Do you ever feel completely overwhelmed with the rest of life? All the stuff that needs to be done in addition to being a mom and homeschooling your kids? I can promise, you are definitely not alone. But you don’t have to live in overwhelm.
My children have graduated from our homeschool and I still struggle. With increased hours working, I look around and feel a weight on my back. So much I need to do. And I end up feeling exhausted before I even start. Did you know one definition of overwhelm is “bury or drown beneath a huge mass”? Sometimes I literally feel like that. I’m a drowning woman in the middle of my own home, schedule, and life.
So I’m not writing this as an expert, but as a fellow working woman, wife, and mom. As one who feels like she is sinking at times. But I’m also writing this as one who wants to continue growing and learning, as person who believes we have choices.
We don’t have to stay beneath the waves.
Ladies, we do NOT have to live in overwhelm. Yes, there may be overwhelming circumstances at times, but it doesn’t have to be our lifestyle. So let’s tackle this together.
Related: An Intentional Year: Set Goals
1. Begin with a brain dump.
And I’m not talking about losing your mind here—your kids can help you do that. I’m talking about decluttering your brain.
Write down everything you need to do. All the things floating around in your head. Appointments, plans, chores, wants and wishes. Everything. Don’t sit and analyze it or get sidetracked with how you will solve a problem. Just get all of the stuff out of your brain.
And don’t worry if the list is long and jumbled and crazy. Because I’m guessing that is exactly how it feels. Now you at least have it on paper and you don’t have to worry about forgetting any of it.
2. Determine your priorities
We can’t do it all. Shocker, I know. Cross anything off your list that doesn’t have to be done right now. You can even make another list of those things—the things you would like to get done, but can wait. Think about what absolutely needs to be done for you to live out your priorities.
What are the most important things? What will have the biggest impact on your home? On your life? Try to discern the difference between what feels urgent verses what really is urgent. What are the things that will help you live life the way you want to? In a way where you can feel at peace?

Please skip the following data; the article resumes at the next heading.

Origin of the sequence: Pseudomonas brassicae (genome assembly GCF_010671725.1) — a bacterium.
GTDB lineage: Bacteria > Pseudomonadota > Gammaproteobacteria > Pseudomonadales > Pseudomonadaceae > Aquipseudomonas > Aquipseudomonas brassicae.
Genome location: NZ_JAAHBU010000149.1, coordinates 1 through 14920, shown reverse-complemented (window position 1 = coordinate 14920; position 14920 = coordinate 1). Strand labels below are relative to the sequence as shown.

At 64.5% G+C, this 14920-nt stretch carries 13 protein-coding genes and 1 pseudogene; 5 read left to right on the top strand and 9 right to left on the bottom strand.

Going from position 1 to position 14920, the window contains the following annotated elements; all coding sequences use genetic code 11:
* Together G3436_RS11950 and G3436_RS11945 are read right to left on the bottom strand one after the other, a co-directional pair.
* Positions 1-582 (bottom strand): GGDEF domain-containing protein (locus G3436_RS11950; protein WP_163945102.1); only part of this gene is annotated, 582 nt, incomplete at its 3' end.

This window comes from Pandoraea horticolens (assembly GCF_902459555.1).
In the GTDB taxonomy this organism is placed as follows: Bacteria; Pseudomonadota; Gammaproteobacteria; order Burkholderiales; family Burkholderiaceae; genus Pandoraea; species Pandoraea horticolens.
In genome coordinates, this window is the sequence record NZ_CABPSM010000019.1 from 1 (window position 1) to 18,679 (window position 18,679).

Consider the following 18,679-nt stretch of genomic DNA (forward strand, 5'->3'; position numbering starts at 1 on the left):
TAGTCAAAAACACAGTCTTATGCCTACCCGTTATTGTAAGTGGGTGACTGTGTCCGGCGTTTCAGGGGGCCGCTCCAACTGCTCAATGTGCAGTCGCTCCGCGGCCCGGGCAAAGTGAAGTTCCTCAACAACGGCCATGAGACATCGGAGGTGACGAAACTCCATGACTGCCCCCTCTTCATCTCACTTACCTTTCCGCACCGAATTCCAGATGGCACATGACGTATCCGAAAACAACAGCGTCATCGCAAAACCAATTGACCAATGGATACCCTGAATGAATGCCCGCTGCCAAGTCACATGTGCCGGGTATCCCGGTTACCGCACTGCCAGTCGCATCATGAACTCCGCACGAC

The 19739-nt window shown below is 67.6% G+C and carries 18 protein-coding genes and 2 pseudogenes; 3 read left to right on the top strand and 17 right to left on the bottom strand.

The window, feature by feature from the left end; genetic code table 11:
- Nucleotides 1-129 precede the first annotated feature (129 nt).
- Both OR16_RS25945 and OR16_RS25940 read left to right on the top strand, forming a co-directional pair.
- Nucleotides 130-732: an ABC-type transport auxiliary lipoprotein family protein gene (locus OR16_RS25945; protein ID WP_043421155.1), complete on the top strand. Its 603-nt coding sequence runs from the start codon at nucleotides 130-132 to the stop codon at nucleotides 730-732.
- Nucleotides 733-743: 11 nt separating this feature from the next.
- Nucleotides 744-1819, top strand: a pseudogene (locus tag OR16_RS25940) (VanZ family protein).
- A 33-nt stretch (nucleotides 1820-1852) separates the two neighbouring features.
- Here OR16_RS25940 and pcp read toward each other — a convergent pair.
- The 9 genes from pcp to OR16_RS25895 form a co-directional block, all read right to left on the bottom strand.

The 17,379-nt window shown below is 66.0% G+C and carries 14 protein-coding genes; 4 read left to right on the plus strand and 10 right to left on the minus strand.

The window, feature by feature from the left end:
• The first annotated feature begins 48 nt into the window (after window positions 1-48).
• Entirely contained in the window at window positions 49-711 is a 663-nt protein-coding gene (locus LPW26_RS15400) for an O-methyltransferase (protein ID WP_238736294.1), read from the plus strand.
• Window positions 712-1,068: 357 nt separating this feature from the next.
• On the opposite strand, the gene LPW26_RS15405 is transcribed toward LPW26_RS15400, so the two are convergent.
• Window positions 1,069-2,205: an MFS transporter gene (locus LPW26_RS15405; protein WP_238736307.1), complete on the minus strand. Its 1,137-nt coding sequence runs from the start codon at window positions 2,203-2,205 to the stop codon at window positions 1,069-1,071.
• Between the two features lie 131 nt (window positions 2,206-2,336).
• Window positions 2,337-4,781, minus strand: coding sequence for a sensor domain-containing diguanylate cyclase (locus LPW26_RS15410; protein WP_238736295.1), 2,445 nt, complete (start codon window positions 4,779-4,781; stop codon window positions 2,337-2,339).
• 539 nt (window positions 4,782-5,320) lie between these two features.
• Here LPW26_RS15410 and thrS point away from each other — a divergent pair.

3. Categorize your list based on your whys.
Your list will determine your categories. Look for the “whys” behind the list. For example, I need to clean out my pantry and freezers right now. But part of my “why” is that my husband and I are committed to eating healthier. Along with that comes making a meal plan and doing the grocery shopping for the week. So my category might be Getting Healthy. I could add getting up early to walk or run each morning, but let’s not go crazy here 😜
We are more motivated when we have a compelling “why” behind what we do. And by working through categories of tasks, we can hopefully discover a why that will motivate us to follow through.
4. Make a plan.
For the next week, write down the top three things you want to get done each day. Don’t try to tackle your entire list in one day or even one week. When we create a doable plan we will actually do it. (Y’all that was so profound I had to highlight it 😂)
Seriously though, we all know we need a plan so why don’t we do it?
I find perfectionism is actually paralyzing. We don’t want to do anything if we can’t do it perfectly. We don’t want to work on any of the list if we can’t finish the entire list. Well sister, we have to let it go.
So make a plan, but keep it simple. And find peace in the fact that getting something done is so much better than getting nothing done perfectly.
Related: An Intentional Year: Make a Plan
5. Then just do it.
I know, “easier said than done” as the saying goes. But ultimately we make a choice to act or not act. Yes, the children will get sick sometimes, the dog will make a mess (and hopefully your kids are old enough for you to teach them about life and have them clean it up), you will be interrupted…multiple times. The idea here is to make forward progress. To just keep swimming. Because when we swim, we won’t drown.
Perhaps you need to gain some forward momentum—to take that first step. You know Newton’s first Law of Motion:
An object at rest stays at rest and an object in motion stays in motion.
The best way I have personally found to get moving is to set a time for 15 minutes. I learned it from FlyLady years ago. She often says “You can do anything for 15 minutes.” So go choose one thing on your list, set a timer, and get going.
Maybe you need some motivation like a reward (ice cream, anyone? Oh wait, I just remember by category “Get Healthy”). Perhaps you need some accountability—a friend you can check-in with to share how it is going (with the added bonus of being calorie-free). But I want to encourage you to find something or someone to help.
And then do the work.
We Can Do This, Together.
The path to living without overwhelm may be a bit bumpy, with twists and turns and hills (probably made of laundry). But it is a road you don’t have to travel alone. Know your fellow homeschooling moms are traveling it with you. Our messes may look different, but each of us is dealing with some kind of mess.
And if you think you are alone, be sure to look for me. I’ll be hauling something out to the trash, I’m sure.
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